In today’s World Wellbeing Week feature, Yolanda Saez Castello of Tap It Better, considers how our experiences and thoughts affect our feelings, and reveals that by learning how to control these thoughts, we are always just one thought away from feeling different.
Living close to the coast, as many of us do, they say it takes longer to decide which beach to go to than it does to get to it. For Islanders, so much of life revolves around the beach, it’s not surprising that it often comes up in conversation.
Do you have a favourite beach? Which one is it?
Imagine standing there, at the very best spot, watching a sunset – or a sunrise, perhaps.
How do you feel? Relaxed? Fortunate? Happy? Doesn’t the beach have the most amazing ability to make you feel this way? Yes, we are so lucky to live near so many beautiful beaches where you can feel like this.
However, imagine being Joanna (name changed), for whom going to the beach gives her panic attacks. It is possible – and plausible – that she is close by, standing near you. Same beach; same time; same sunset; hyperventilating; panicking.
How is the beach not giving her calmness and joy? If it really is the beach itself, it would be doing the same to everyone. But this isn’t always the case.
You see, perhaps Joanna had a traumatic experience happen to her on a beach, whereas your experience was full of fun and cocktails! For both of you, of course, that will be populating your thoughts. And this is where the difference between you lies – in your thoughts.
Our thinking is creating our experience moment by moment. It was never really the beach, but what your head was doing with it all that resulted in that special Friday evening moment – or even the opposite. The human experience is created from the inside out, not outside in. And while that may slightly burst our Plémont-shaped bubble, I’d invite you to think of the freedom it points to.
The human experience is created from the inside out, not outside in.
We can sometimes feel we are sitting ducks, vulnerable to circumstances. But the above example gives a glimpse into how much our state of mind affects our experience; how there is no actual connection between reality and the feeling in your gut; how we can never feel reality, only what we think about that reality. In fact, we live in an innocent misunderstanding that would have us believe we are powerless, when the absolute opposite is true. Our mind has ultimate control, with far reaching implications.
Looking back at my many years in the corporate world, I can see now that the most overlooked variable, when considering how to improve our bottom line, was our team’s state of mind.
In terms of relationships, I can see how being in a ‘thought storm’ can end up in an argument at home, or in conflict with colleagues at the office. In every situation and in every moment, from an infinite number of thoughts that we could be having, there is a given one we are actually having. Thoughts are not set in stone and can shift in a moment, as long as we will allow that. Tapping can aid that process.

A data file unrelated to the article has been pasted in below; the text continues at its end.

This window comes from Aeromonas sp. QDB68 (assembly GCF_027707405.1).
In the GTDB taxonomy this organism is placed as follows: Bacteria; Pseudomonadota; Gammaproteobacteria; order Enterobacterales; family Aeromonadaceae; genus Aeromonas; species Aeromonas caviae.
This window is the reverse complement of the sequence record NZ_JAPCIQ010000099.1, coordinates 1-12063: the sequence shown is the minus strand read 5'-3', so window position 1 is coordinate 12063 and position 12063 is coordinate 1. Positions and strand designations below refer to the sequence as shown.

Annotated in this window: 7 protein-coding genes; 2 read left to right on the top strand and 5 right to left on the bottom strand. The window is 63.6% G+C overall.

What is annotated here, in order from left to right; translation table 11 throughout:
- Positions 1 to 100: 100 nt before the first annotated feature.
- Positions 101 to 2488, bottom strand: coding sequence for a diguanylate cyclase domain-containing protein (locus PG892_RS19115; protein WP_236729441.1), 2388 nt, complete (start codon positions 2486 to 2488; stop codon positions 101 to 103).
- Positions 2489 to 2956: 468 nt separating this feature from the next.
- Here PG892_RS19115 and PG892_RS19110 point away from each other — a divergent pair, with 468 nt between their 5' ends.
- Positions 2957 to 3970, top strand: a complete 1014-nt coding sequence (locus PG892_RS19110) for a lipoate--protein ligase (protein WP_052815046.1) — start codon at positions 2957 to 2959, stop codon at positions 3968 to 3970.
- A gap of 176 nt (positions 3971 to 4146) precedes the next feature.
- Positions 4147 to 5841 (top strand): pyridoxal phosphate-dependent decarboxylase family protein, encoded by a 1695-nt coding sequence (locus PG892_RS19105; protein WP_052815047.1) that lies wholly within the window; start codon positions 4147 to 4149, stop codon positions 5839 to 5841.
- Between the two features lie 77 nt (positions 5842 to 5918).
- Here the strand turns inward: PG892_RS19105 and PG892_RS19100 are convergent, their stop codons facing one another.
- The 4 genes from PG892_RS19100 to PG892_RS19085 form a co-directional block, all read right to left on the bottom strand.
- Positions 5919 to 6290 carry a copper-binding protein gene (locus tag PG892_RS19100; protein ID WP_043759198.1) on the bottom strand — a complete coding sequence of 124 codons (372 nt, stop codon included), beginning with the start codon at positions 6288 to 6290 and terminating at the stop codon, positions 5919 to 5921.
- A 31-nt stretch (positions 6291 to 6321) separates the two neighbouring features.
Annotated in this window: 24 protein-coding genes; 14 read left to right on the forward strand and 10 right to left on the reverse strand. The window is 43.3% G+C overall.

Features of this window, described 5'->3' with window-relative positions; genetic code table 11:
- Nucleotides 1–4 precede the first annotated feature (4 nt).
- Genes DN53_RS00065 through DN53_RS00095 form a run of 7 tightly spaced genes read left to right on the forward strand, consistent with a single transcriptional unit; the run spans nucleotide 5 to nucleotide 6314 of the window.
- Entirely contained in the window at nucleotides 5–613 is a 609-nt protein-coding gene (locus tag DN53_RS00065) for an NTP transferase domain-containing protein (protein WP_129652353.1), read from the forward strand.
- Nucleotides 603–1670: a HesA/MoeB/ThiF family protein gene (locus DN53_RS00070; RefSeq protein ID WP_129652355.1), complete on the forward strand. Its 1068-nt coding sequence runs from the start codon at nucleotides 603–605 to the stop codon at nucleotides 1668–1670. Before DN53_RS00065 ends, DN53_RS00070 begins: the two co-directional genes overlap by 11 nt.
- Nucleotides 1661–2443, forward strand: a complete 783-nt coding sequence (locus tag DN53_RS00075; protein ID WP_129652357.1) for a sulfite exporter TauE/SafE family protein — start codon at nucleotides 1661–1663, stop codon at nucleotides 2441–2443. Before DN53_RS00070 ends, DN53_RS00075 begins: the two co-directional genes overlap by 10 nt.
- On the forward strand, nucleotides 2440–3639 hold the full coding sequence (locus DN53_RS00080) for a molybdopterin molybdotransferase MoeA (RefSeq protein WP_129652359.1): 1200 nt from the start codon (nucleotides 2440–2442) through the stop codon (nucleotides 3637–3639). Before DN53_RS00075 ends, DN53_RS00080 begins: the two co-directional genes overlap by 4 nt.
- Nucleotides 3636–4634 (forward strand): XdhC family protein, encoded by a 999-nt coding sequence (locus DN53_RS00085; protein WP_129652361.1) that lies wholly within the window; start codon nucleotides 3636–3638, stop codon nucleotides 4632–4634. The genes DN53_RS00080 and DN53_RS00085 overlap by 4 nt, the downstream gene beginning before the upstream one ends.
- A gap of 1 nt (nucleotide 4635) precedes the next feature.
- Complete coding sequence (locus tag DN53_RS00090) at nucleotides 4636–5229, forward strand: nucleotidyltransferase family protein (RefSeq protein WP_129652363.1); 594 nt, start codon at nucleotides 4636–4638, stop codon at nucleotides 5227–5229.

The past can only hurt us through our thinking; the future can only make us anxious through our thinking; we only have the here and now, and every bit of power we ever needed sits not necessarily at the beach, but in our inner landscape. In our thoughts.
Then when a client tells me they are having an anxious day, I can remind them it does not have to be a day; it could be an anxious morning, or an anxious hour, or indeed an anxious minute; that we are always one thought away from feeling different.
So, if you have a problem, see to your mindset first, then see to the problem.
Notice how there is a moment before your thinking hits you when you are, in fact, quiet, calm, and happy. That feeling is available to you anytime you want it. Allow the noise to drop, allow your thoughts to settle, and you will be there.
Enjoy the beach, by all means; but the happiness you find there? That is of your own making.
With thanks to Sydney Banks, Dr. Bill Pettit, Dr. Aaron Turner, Dr. Judith Sedgeman from whom I learned the above and much more.
Yolanda Sáez Castelló MSc. is an ex-Citi banker and LBS alumna turned Mindset Coach and Advanced Tapping Practitioner at Tap It Better. She helps professionals who feel anxious, overwhelmed, or depressed smash through their limitations so they can achieve what they have set their heart on and live the life they deserve.
If you are interested in her work, connect with her or pop by the Jersey Santander Work Café tomorrow Wednesday 28th June at 13.00 where she will be sharing a Tap It Better taster. It will include an opportunity to try out Tapping to feel better there and then, as well as details of her corporate workshop offerings. Further information about the event can be found here.
This article is not intended as a substitute for the medical advice of doctors. The reader should regularly consult a doctor in matters relating to their health and particularly with respect to any symptoms that may require diagnosis or medical attention.